To some Istanbul might not seem an obvious travel choice right now. With its recent political turmoil and more frequent terror attacks, some might be a little hesitant or even afraid to travel here. And I’ll admit Istanbul is not for the faint of heart. But for you intrepid travelers, if you are looking for a city full of ancient charm, beautiful people, and a fascinatingly seamless blend of east meets west look not one inch further than the city straddling two continents.
Istanbul is a sprawling metropolis with distinct neighborhoods and vibes. For the tourist in all of us the first stop is Sultanahmet in the old city. Here you will find the Hagia Sophia, (pro-tip: Hagia is pronounced ‘eye-E-ah’), the Blue Mosque, and a short tram ride away the famous Grand Bazaar. The Hagia Sophia has lived many lives: a Greek Orthodox Basilica, a Mosque run by the Ottoman Empire, and now in its present life as a gorgeous museum. The Blue Mosque, a 5 minute walk away, is one of the biggest and grandest mosques of the city, a dizzying jewel box of tile-lined domes.
Any souvenir you could possibly want can be found at the Grand Bazaar, a couple of tram stops away from the two mosques mentioned above. With thousands of stalls selling everything from Turkish delight to tea sets (per person Turkey consumes the most tea of any country in the world) to Persian rugs. Find knick-knacks for all assorted family and friends or snag something special just for you.
Alright guys. I’m about to venture into DANGEROUS territory. Food is near and dear to all of us, no? Here’s my incredibly humble opinion on the best places to get baklava and Turkish breakfast.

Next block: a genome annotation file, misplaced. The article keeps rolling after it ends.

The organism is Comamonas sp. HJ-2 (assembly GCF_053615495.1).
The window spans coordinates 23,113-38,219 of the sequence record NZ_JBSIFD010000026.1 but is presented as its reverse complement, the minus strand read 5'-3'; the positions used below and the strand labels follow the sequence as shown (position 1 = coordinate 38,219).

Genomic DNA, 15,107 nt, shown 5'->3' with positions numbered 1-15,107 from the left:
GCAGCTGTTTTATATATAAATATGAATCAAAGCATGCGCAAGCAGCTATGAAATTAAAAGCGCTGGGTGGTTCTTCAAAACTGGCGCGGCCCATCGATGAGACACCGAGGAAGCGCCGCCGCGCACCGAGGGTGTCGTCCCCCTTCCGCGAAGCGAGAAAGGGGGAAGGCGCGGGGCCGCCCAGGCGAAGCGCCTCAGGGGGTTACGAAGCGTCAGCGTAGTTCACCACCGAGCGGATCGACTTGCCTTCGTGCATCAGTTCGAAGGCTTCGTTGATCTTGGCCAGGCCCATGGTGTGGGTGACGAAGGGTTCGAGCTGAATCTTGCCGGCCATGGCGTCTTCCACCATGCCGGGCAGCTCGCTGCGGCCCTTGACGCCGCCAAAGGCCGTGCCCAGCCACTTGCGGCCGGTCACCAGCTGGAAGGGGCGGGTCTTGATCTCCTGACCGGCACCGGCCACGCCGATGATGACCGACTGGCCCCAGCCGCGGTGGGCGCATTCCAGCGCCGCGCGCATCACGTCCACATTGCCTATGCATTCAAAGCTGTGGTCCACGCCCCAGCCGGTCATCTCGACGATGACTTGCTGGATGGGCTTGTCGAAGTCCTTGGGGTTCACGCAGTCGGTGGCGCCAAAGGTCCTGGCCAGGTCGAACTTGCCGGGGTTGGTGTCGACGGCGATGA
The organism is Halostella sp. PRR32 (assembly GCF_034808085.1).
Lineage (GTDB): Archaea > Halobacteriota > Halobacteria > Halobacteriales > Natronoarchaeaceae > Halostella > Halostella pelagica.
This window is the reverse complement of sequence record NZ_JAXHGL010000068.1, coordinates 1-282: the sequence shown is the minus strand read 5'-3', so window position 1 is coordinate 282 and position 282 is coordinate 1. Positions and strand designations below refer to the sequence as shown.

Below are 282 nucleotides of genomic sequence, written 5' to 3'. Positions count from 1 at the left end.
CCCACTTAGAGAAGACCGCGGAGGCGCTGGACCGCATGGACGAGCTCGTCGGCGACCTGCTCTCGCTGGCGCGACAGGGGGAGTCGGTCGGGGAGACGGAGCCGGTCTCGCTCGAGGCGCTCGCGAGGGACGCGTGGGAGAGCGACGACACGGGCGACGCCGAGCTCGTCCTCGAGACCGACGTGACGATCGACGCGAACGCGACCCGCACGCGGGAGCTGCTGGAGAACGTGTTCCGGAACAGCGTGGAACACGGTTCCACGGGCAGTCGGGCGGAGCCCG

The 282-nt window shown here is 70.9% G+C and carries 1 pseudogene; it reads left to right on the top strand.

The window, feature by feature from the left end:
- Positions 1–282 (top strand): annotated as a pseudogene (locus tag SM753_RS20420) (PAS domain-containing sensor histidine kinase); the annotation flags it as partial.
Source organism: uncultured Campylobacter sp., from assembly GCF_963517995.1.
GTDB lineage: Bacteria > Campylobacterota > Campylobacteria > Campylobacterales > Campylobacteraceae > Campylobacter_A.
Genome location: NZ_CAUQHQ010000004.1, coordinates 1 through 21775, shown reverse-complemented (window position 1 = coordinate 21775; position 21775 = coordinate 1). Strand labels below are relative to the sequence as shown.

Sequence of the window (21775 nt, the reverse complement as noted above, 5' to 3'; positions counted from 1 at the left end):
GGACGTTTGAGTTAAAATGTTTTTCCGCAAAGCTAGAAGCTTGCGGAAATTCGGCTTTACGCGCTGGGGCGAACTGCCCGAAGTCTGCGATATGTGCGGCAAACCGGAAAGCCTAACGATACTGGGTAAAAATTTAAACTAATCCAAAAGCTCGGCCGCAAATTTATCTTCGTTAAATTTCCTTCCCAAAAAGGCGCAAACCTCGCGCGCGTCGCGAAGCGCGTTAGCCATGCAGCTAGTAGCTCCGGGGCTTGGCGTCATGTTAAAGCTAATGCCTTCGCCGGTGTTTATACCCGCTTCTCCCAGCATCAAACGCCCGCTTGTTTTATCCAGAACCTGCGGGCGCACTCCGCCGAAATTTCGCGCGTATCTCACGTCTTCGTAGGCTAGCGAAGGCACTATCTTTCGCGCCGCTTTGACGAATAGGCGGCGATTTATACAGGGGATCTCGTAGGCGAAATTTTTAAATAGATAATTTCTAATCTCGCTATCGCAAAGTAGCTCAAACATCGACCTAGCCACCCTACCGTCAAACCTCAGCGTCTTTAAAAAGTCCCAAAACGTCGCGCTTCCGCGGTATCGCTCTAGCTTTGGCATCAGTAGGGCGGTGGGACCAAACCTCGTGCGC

Take a stroll down to Karakoy from the crowded streets of Taksim, to get the flakiest, lightest, freshest, most soul-satisfying baklava at Karaköy Güllüoğlu Üretim Tesisi. Skip right on over the walnut kind, and go straight to pistachio. That is where baklava shines.
Picture it: after a night of slight over-indulgence on one of Istanbul’s numerous rooftop bars, your pounding head and queasy stomach need immediate respite. You need a full Turkish breakfast. What is that, you ask? A Turkish breakfast is a smorgasbord of warm fresh baked bread, a variety of cheeses and nut butters, olives, baked egg scrambles, and my personal favorite: kaymak and honey. Kaymak is lighter version of clotted cream and its served swimming a sea of golden honey. Whew. Even thinking about it gives me the shivers. Wash it all down with a freshly squeezed juice and the ubiquitous tulip-shaped cups of tea. Get the best in the lively neighborhood of Cihangir at Van Kahvalti Evi.
Istiklal Caddesi (Istiklal Street) is at the heart of Taksim. Here you can find all international comforts for shopping and food. The street is studded with chains like Starbucks and Mango, but also has mini-bazaars run by locals. Rooftops and terraces are a mainstay all over the city but especially in Taksim. An unassuming street-level storefront might be the entry to a gorgeous panoramic view of the Bosporous. The people-watching is some of the best in the world. There are also numerous incredibly talented buskers that can serenade with the best of them.
Cihangir (pronounced gee-hahn-gear) was my old stomping ground. My best advice is to get lost here. The winding streets are full of cafes, antique shops, and hidden nooks and crannies. Grab a coffee, pet the nearly domesticated street cats, and meander through the tangled maze of the old streets.
Wanderlusters this is but a brief overview of my favorite city. There are countless places to explore in Istanbul, use this as a jumping off point to your own beautiful adventure! Turkey is a perfect blend of the Orient and the European and a definite treasure of your travel bucket list.